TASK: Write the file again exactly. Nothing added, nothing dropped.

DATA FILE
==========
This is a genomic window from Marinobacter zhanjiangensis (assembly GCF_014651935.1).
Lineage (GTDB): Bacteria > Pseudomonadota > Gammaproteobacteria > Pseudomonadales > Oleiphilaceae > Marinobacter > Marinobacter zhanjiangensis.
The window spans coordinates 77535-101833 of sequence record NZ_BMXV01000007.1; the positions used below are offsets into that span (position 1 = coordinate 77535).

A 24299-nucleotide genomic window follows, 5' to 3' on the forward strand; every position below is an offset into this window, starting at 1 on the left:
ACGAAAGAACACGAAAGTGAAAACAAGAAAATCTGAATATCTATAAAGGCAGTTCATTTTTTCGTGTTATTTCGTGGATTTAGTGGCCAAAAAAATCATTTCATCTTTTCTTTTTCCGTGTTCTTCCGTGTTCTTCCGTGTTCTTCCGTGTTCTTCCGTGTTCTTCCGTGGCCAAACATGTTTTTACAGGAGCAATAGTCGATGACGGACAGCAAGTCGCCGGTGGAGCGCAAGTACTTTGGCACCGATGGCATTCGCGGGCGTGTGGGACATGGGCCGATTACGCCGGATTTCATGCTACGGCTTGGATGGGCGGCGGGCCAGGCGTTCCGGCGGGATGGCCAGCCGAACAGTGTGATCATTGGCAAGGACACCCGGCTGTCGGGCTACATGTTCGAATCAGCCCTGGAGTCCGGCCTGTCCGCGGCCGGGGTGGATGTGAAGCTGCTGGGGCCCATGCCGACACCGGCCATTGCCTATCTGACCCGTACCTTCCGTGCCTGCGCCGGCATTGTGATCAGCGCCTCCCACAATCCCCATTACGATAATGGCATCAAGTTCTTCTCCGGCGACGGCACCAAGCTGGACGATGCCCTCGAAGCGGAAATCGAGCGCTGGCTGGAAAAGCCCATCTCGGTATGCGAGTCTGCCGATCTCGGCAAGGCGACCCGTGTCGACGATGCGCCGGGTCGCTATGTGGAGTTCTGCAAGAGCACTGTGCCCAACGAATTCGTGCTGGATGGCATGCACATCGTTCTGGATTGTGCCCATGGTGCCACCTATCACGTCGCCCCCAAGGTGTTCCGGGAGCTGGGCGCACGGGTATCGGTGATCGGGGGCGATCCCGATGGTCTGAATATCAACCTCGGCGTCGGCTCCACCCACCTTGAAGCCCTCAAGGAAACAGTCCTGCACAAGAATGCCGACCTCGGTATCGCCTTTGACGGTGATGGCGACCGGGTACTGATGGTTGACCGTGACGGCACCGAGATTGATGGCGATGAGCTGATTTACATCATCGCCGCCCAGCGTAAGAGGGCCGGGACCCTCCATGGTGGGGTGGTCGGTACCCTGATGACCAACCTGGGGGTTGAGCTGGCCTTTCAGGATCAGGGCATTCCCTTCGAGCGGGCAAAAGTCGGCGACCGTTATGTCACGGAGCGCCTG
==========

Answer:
This is a genomic window from Marinobacter zhanjiangensis (assembly GCF_014651935.1).
Lineage (GTDB): Bacteria > Pseudomonadota > Gammaproteobacteria > Pseudomonadales > Oleiphilaceae > Marinobacter > Marinobacter zhanjiangensis.
The window spans coordinates 77535-101833 of sequence record NZ_BMXV01000007.1; the positions used below are offsets into that span (position 1 = coordinate 77535).

A 24299-nucleotide genomic window follows, 5' to 3' on the forward strand; every position below is an offset into this window, starting at 1 on the left:
ACGAAAGAACACGAAAGTGAAAACAAGAAAATCTGAATATCTATAAAGGCAGTTCATTTTTTCGTGTTATTTCGTGGATTTAGTGGCCAAAAAAATCATTTCATCTTTTCTTTTTCCGTGTTCTTCCGTGTTCTTCCGTGTTCTTCCGTGTTCTTCCGTGTTCTTCCGTGGCCAAACATGTTTTTACAGGAGCAATAGTCGATGACGGACAGCAAGTCGCCGGTGGAGCGCAAGTACTTTGGCACCGATGGCATTCGCGGGCGTGTGGGACATGGGCCGATTACGCCGGATTTCATGCTACGGCTTGGATGGGCGGCGGGCCAGGCGTTCCGGCGGGATGGCCAGCCGAACAGTGTGATCATTGGCAAGGACACCCGGCTGTCGGGCTACATGTTCGAATCAGCCCTGGAGTCCGGCCTGTCCGCGGCCGGGGTGGATGTGAAGCTGCTGGGGCCCATGCCGACACCGGCCATTGCCTATCTGACCCGTACCTTCCGTGCCTGCGCCGGCATTGTGATCAGCGCCTCCCACAATCCCCATTACGATAATGGCATCAAGTTCTTCTCCGGCGACGGCACCAAGCTGGACGATGCCCTCGAAGCGGAAATCGAGCGCTGGCTGGAAAAGCCCATCTCGGTATGCGAGTCTGCCGATCTCGGCAAGGCGACCCGTGTCGACGATGCGCCGGGTCGCTATGTGGAGTTCTGCAAGAGCACTGTGCCCAACGAATTCGTGCTGGATGGCATGCACATCGTTCTGGATTGTGCCCATGGTGCCACCTATCACGTCGCCCCCAAGGTGTTCCGGGAGCTGGGCGCACGGGTATCGGTGATCGGGGGCGATCCCGATGGTCTGAATATCAACCTCGGCGTCGGCTCCACCCACCTTGAAGCCCTCAAGGAAACAGTCCTGCACAAGAATGCCGACCTCGGTATCGCCTTTGACGGTGATGGCGACCGGGTACTGATGGTTGACCGTGACGGCACCGAGATTGATGGCGATGAGCTGATTTACATCATCGCCGCCCAGCGTAAGAGGGCCGGGACCCTCCATGGTGGGGTGGTCGGTACCCTGATGACCAACCTGGGGGTTGAGCTGGCCTTTCAGGATCAGGGCATTCCCTTCGAGCGGGCAAAAGTCGGCGACCGTTATGTCACGGAGCGCCTG